October 15, 2020 2:12 pm
In a policy brief, the Strategic Approach to International Chemicals Management (SAICM) shows how governments are using economic tools to balance
BY THE TIME she was standing in front of the federal courthouse on Lownsdale Square on the night of July 25, Olivia Katbi Smith had already been exposed to tear gas several times. On those previous occasions during the Black Lives Matter protests in Portland, Oregon, this summer, being gassed had been very unpleasant: leaving her coughing and making her eyes and nose run and sting. But this time, standing about 30 feet from the fence that was surrounding the downtown courthouse, Smith felt suddenly and violently worse than she ever had before. “I didn’t know if I was going to puke or pass out,” she recalled recently. “I was stumbling, trying to get away.” Smith, who is 28, was wearing goggles plus an N95 mask and thought that whatever was making her ill might have been trapped inside her mask. “So I made a really bad instinctual decision to take it off,” she said. “And instead of bringing relief, it instantly felt so much worse, like I was trapped in the air. It was overwhelming. I could not breathe.” Smith, like thousands of others in Portland, took to the streets in June to protest the suffocation and killing of George Floyd by a police officer. By the beginning of July, the crowds had begun to thin somewhat. But after Trump decided to send federal law enforcement to the city that month, the number of protesters surged and violence escalated. And according to interviews with more than a dozen people who attended the protests and research by the Portland-based Chemical Weapons Research Consortium, there was a marked shift in the use of chemical munitions on the crowds in the second half of July, as the federal agents released greater amounts and different types of smoke and gas onto crowds that seemed to set off severe and sometimes lasting health effects.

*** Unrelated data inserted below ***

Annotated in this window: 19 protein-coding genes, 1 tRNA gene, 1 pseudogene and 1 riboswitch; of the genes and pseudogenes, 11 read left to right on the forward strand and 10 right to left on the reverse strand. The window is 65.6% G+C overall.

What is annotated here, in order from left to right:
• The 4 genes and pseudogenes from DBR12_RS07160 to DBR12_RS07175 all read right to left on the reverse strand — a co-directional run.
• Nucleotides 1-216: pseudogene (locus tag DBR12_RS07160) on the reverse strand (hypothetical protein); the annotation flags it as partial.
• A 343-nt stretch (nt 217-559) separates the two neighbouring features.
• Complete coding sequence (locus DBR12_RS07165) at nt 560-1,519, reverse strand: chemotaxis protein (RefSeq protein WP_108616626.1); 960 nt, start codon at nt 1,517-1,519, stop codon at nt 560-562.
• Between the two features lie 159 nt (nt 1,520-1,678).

Smoke GrenadesThe Portland Police Bureau began using tear gas on Black Lives Matters protesters almost as soon as they first assembled in late May. Mayor Ted Wheeler acknowledged that the city has used “CS” tear gas. The commonly used formulation contains 2-chlorobenzalmalononitrile, a compound that was designed to induce immediate pain but can also have long-term effects, including chronic bronchitis. In early September, Wheeler ordered the police to stop using it. Tear gas is banned in war but can be used to disperse crowds of civilians. After federal agents from the Department of Homeland Security descended on Portland in July in a mission dubbed “Operation Diligent Valor,” the use of chemical irritants to control, drive away, and confuse protesters and obscure the actions of law enforcement grew and intensified. Among the products that federal agents appear to have used during the military-style crackdown is a hexachloroethane “smoke grenade” manufactured by a company called Defense Technology and sold as “Maximum HC Smoke.” Volunteers for the Chemical Weapons Research Consortium collected 20 canisters from the protest area that are the size and shape of the smoke grenades, at least five of which still had Defense Technology labels on them. The group also analyzed the chemical residue on one of the recovered spent canisters and found it contained chemicals known to be released by the smoke grenades. Juniper Simonis, a scientist and researcher with the Portland-based group, said that they were also able to track the use of the “HC” bombs or grenades through video and photographs because of their distinctive burning patterns. “No other type of munition they used burns like it,” said Simonis, who described the smoke bombs as giving off “visible heat” for one-and-a-half to two minutes. The Department of Homeland Security did not respond to inquiries from The Intercept about its agents’ use of hexachloroethane “smoke grenades” and other kinds of crowd control weapons on protesters in Portland. Defense Technology referred questions about the use of the grenade to its parent company, the Safariland Group, which did not respond.